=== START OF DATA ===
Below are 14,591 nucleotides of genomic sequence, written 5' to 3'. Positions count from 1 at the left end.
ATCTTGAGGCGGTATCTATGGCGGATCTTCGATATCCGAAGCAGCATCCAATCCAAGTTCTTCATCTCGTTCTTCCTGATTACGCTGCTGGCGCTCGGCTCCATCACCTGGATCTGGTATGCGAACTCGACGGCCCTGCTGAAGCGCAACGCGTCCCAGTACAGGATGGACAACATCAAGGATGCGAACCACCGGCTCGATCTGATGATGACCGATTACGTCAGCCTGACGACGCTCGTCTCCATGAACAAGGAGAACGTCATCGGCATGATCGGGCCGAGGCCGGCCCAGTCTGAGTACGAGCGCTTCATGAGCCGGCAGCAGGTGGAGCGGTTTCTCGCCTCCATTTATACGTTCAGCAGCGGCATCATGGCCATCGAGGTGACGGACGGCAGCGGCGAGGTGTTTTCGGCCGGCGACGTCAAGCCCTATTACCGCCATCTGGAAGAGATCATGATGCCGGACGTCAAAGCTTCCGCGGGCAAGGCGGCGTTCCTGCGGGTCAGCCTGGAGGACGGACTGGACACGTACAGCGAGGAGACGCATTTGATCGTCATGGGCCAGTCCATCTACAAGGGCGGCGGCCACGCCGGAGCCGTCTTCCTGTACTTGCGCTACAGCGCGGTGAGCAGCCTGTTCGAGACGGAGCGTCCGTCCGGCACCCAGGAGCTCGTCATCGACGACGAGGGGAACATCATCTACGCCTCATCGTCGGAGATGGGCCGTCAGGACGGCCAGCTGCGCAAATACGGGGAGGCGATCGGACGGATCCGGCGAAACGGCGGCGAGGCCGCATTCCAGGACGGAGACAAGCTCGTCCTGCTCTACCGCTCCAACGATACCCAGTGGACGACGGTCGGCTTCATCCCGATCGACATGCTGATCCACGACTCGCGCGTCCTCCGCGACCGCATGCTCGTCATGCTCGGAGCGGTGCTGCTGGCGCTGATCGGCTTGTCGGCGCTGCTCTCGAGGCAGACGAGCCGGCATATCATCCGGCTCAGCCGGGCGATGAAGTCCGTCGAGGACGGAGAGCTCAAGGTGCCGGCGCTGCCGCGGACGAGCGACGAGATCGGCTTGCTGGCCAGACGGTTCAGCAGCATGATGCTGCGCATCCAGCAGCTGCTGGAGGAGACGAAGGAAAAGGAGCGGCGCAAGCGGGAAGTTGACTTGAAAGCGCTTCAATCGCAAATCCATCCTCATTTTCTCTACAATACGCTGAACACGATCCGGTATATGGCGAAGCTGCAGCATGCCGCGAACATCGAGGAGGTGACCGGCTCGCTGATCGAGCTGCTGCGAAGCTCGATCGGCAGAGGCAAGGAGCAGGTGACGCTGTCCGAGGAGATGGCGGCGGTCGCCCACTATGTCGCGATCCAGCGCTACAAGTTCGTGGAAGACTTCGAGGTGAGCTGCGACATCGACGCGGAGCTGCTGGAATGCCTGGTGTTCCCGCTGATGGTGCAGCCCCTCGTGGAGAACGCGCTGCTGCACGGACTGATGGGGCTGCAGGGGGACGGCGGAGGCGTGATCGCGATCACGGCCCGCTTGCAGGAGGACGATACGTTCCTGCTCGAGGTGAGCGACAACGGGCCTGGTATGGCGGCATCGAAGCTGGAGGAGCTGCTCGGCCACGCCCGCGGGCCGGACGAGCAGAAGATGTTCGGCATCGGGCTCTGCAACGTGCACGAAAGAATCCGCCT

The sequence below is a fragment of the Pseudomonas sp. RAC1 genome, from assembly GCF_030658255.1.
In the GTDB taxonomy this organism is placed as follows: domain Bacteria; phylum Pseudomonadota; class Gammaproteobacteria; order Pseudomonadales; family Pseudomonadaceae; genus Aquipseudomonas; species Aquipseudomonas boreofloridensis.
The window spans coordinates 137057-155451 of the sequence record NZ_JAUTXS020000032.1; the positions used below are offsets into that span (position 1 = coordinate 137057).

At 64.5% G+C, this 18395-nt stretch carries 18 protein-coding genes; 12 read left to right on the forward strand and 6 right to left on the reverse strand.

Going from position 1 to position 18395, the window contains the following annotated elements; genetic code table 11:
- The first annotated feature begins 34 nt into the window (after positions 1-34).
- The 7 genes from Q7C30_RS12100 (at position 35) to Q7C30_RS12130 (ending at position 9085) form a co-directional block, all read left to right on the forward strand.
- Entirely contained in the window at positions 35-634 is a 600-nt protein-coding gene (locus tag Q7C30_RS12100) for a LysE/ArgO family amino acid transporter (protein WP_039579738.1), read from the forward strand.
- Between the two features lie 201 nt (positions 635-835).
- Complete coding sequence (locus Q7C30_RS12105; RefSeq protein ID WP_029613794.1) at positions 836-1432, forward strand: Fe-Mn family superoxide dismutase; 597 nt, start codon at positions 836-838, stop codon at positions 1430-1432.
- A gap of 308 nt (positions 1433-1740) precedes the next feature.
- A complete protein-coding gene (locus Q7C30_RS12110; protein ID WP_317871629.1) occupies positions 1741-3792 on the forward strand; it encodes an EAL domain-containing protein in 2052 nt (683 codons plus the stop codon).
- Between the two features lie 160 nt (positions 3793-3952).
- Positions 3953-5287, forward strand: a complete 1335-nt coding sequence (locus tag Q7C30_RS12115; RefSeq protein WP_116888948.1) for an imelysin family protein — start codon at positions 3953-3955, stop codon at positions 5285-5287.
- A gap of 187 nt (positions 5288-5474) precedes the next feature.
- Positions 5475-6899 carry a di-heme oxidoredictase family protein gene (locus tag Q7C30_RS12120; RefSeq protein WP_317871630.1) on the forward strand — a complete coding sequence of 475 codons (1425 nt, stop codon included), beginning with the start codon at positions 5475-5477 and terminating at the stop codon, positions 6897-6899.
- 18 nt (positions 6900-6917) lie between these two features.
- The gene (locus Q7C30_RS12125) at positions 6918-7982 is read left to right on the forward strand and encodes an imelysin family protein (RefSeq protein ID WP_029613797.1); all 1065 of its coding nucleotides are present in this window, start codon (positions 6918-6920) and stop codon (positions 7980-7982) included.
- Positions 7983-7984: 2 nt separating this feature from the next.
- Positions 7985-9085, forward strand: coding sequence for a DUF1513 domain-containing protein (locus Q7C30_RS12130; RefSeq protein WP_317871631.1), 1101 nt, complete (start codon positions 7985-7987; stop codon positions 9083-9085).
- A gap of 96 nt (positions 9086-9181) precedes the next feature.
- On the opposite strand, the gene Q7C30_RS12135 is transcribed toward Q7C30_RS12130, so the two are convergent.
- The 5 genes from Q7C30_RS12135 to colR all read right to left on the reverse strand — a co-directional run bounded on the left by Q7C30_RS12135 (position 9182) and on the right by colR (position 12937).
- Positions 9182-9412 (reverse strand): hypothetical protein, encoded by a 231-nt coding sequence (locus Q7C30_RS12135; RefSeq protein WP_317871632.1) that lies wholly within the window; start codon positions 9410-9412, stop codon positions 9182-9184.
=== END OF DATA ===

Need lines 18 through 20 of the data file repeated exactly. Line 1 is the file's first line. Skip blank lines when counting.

- Positions 5475-6899 carry a di-heme oxidoredictase family protein gene (locus tag Q7C30_RS12120; RefSeq protein WP_317871630.1) on the forward strand — a complete coding sequence of 475 codons (1425 nt, stop codon included), beginning with the start codon at positions 5475-5477 and terminating at the stop codon, positions 6897-6899.
- 18 nt (positions 6900-6917) lie between these two features.
- The gene (locus Q7C30_RS12125) at positions 6918-7982 is read left to right on the forward strand and encodes an imelysin family protein (RefSeq protein ID WP_029613797.1); all 1065 of its coding nucleotides are present in this window, start codon (positions 6918-6920) and stop codon (positions 7980-7982) included.